Sunday, November 15, 2020

Top Five Best Things About Lockdown In Spain

This may surprise a lot of you but when it comes to the Covid-19 virus pandemic, I am a bit of a lockdown sceptic. I know, I've kept it well hidden to date but there you go, I'm entitled to my views and, to quote Harry Enfield's Yorkshireman "I say what I like and I like what I bloody well say". In an Essex accent of course. But, lockdown can't have been all bad can it? Just to prove how open-minded we are here at El Real Thing, we've put together the top five best things about lockdown in Spain. And, if you (can be arsed to) make it through to the end of this blog, then we will scientifically test how open minded you actually are. Ha ha! You can only judge our open-mindedness once you have demonstrated your own open-mindedness. Cunning. Here we go then, in no particular order, the top five best things about lockdown in Spain were;


Mahou IPA. The girl done good!

Yes, shopping. Hard to believe eh? Shopping was materially enhanced by the initial lockdown because only one person was allowed to leave the house for essential reasons such as actually needing to feed yourself. Fortunately for El Real Thing Mrs C can drive so it was Mrs C that ventured to the supermarket for essentials of food and beer. Having only just, at that time, started out on the El Real Thing quest for #RealBeerInSpain Mrs C excelled herself in her beer purchases and as a resut of which cans of Mahou IPA first made their way into our Spanish kitchen. Good beer and no chance of my getting press-ganged into a supermarket visit. Result! But we were the lucky ones. With many ladies of a "certain age" in Spain being unable to drive, and only one member per household allowed to leave the house for shopping, reports filtered back of scores of bewildered looking men roaming the supermarket aisles, sometimes for days on end, in a dystopian existence where life and death might hinge on the fortuitous discovery of chicken stock cubes or the courage and linguistic capability to ask where one might find theTena Lady Maxi pads.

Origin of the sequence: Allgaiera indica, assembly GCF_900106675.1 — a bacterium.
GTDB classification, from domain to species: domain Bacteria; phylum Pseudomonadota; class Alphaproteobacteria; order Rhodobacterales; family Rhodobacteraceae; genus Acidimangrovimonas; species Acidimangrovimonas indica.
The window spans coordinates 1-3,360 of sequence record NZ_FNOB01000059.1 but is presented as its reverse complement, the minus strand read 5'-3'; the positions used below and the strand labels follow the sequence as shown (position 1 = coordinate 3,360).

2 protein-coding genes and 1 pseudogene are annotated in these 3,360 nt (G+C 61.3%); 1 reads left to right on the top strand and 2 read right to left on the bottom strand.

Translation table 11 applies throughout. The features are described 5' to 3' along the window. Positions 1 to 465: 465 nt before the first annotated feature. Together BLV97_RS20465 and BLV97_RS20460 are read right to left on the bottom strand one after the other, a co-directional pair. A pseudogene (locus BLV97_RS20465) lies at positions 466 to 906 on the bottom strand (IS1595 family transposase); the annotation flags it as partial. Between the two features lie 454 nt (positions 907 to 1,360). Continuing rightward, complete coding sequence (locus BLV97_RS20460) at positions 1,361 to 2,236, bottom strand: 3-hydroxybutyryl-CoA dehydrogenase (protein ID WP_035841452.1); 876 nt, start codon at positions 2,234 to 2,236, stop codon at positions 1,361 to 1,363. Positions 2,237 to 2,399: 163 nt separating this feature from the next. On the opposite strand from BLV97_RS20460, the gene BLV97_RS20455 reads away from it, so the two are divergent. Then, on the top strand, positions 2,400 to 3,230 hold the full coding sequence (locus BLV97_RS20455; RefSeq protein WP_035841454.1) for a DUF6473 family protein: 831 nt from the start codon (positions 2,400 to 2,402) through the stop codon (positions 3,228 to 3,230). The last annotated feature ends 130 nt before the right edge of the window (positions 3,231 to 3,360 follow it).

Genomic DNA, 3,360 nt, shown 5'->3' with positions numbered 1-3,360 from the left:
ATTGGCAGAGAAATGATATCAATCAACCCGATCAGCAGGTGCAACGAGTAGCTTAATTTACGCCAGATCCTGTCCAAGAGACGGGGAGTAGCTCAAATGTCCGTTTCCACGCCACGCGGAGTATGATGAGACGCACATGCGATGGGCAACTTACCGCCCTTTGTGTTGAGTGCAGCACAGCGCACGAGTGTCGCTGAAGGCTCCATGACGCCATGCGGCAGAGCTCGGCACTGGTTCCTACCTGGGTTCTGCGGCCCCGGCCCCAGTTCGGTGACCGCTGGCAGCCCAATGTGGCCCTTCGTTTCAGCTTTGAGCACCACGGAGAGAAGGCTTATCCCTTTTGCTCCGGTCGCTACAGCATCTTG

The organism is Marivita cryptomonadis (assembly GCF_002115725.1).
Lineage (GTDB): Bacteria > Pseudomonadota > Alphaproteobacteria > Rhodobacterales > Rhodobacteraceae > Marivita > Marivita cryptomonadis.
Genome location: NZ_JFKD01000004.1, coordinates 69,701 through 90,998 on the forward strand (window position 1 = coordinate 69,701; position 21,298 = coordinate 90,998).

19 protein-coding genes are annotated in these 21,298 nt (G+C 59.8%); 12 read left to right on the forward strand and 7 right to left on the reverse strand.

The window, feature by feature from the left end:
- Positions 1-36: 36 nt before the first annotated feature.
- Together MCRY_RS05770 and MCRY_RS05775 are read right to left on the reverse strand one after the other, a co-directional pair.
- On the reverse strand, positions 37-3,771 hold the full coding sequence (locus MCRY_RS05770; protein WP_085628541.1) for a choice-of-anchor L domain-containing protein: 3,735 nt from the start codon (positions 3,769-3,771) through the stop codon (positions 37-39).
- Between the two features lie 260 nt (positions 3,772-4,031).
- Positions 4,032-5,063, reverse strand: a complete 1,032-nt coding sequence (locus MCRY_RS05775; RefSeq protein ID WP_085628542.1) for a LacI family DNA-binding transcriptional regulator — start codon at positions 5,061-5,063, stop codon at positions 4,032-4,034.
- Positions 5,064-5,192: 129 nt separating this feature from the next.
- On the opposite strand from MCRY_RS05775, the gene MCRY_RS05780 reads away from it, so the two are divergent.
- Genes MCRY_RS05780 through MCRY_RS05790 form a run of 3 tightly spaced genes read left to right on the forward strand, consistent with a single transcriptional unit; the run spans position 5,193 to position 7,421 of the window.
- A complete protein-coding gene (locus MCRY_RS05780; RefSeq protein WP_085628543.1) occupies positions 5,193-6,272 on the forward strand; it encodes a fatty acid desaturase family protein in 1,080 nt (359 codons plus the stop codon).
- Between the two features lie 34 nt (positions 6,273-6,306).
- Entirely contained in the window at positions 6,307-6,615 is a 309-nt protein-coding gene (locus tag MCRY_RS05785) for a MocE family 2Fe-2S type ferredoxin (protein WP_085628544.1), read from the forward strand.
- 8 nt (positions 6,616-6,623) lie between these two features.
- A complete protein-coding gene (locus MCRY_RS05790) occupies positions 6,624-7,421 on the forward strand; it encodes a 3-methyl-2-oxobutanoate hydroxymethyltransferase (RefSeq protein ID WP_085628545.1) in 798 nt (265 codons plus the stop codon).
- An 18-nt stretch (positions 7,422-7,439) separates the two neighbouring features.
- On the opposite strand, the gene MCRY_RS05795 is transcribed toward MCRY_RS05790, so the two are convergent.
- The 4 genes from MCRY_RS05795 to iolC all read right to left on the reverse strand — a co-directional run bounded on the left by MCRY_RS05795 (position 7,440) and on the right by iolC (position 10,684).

In Spain, there is no fortnightly visit of the dustbinmen to one's abode to whisk away the detritus of everyday life. Instead, it gets whisked away pretty much every day but the price one has to pay for this vastly superior exercise in hygiene is that you have to take your own rubbish, typically on a daily basis, to the big wheely bins at the end of the street from where the whisking takes place. This would never catch on in the UK because we'd always get wet but of course this isn't an issue in Spain where it's always sunny. And because it's always sunny, the daily trip to the big wheely bins at the end of the street is usually a precursor to a nice stroll anyway. Lovely. But, as above, during Spanish lockdown you could only leave the house for essential purposes such as shopping and..........going to the bins! 

The problem was that only one of us could go. Mrs C was already having to undertake the onerous duty of essential shopping so it would have been inappropriate to deny her the legitimate licence of escape afforded by the daily rubbish run. However, adversity breeds innovation and I determined to fill a second daily bag full of (apparent) rubbish by consuming greater quantities of the Mahou IPA and NOT crushing the empty cans. Conscious of regular patrols being undertaken by the Guardia Civil to stop and fine people without legitimate and essential reason to be outside (carrying half-empty bags of rubbish?) I made up the remaining bin bag capacity with various bulky items from around the apartment. The Spanish rubbish collection arrangements helped keep me sane throughout lockdown although I do miss the coffee table and unfortunately the plants all died after I disposed of the watering can.